Uber attack; Sophos advices developers not to embed access tokens and keys in source code repositories

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James Lyne, Sophos cyber security advisor

Uber suffered a data breach that has affected 57 million customers and drivers. According to an IBM study the average cost of a data breach hit USD 4 million up to USD 3.8 million in 2015 and criminals have now focussed on payment based attacks. Due to lack of preparedness and the magnitude of stakes involved, Uber valuation may be affected this year due to the international data breach.

“Uber’s breach demonstrates once again how developers need to take security seriously and never embed or deploy access tokens and keys in source code repositories. I would say it feels like I have watched this movie before, but usually organizations aren’t caught while actively involved in a cover-up. Putting the drama aside and the potential impacts from the upcoming GDPR enforcement, this is just another development team with poor security practices that has shared credentials. Sadly, this is common more often than not in agile development environments.” Says Chester Wisniewski, Principal Research Scientist.

According to Bloomberg, the data of 57,000,000 drivers and customers was stolen, after which Uber not only kept the breach secret from the victims, but also paid the hackers USD 100,000 to “delete the data and keep quiet”. Apparently, Uber’s security chief, Joe Sullivan, lured to Uber from Facebook in 2015, has been sacked in the fallout.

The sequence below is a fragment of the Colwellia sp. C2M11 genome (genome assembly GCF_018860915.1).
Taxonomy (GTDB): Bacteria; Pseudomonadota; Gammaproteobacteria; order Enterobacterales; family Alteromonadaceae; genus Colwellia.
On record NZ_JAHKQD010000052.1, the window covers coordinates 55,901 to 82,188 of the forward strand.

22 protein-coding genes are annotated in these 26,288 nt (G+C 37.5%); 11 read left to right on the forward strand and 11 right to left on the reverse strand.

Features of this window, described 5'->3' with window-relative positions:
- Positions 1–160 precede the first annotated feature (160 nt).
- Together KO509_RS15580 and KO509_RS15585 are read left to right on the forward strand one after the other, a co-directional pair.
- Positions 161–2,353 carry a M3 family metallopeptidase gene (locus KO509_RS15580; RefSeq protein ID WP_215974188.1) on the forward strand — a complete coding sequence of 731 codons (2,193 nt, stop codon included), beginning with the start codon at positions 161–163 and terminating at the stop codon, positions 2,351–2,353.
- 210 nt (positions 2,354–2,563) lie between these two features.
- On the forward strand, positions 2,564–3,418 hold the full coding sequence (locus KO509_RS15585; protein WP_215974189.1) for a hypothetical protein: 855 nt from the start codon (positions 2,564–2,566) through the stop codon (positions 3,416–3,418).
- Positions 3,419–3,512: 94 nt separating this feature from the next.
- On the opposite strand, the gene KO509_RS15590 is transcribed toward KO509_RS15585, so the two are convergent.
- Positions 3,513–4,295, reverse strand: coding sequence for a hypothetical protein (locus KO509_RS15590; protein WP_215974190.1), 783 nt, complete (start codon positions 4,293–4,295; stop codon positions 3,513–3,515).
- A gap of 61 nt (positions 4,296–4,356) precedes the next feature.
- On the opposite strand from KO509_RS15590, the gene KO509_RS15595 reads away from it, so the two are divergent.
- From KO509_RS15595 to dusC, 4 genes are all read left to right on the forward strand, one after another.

James Lyne, Sophos cyber security advisor says Uber isn’t the only and won’t be the last company to hide a data breach or cyberattack. However not notifying consumers puts them at greater risk of being victimized with fraud. It’s for precisely this reason that many countries are driving to regulations with mandatory breach disclosure.

It seems that Uber’s programmers uploaded security credentials to a GitHub repository – GitHub is a place where you are supposed to store source code, not the keys to the castle! – where the hackers stumbled across them. From there, the crooks were able to get into Uber servers hosted on Amazon, and from there to access the personal information involved in the breach.

If this sounds terribly familiar, Uber suffered a breach with a similar cause just over three years ago, an intrusion that was discovered in May 2014 but not disclosed until February 2015.

Wisniewski says Uber’s breach demonstrates once again how developers need to take security seriously and never embed or deploy access tokens and keys in source code repositories. I would say it feels like I have watched this movie before, but usually organisations aren’t caught while actively involved in a cover-up as well.

Putting the drama aside and the potential impacts from the upcoming GDPR enforcement in Europe, this is just another careless development team with shared credentials and poor security practices. Sadly, this is common more often than not in “agile” development environments, especially in high-growth technology start-ups.

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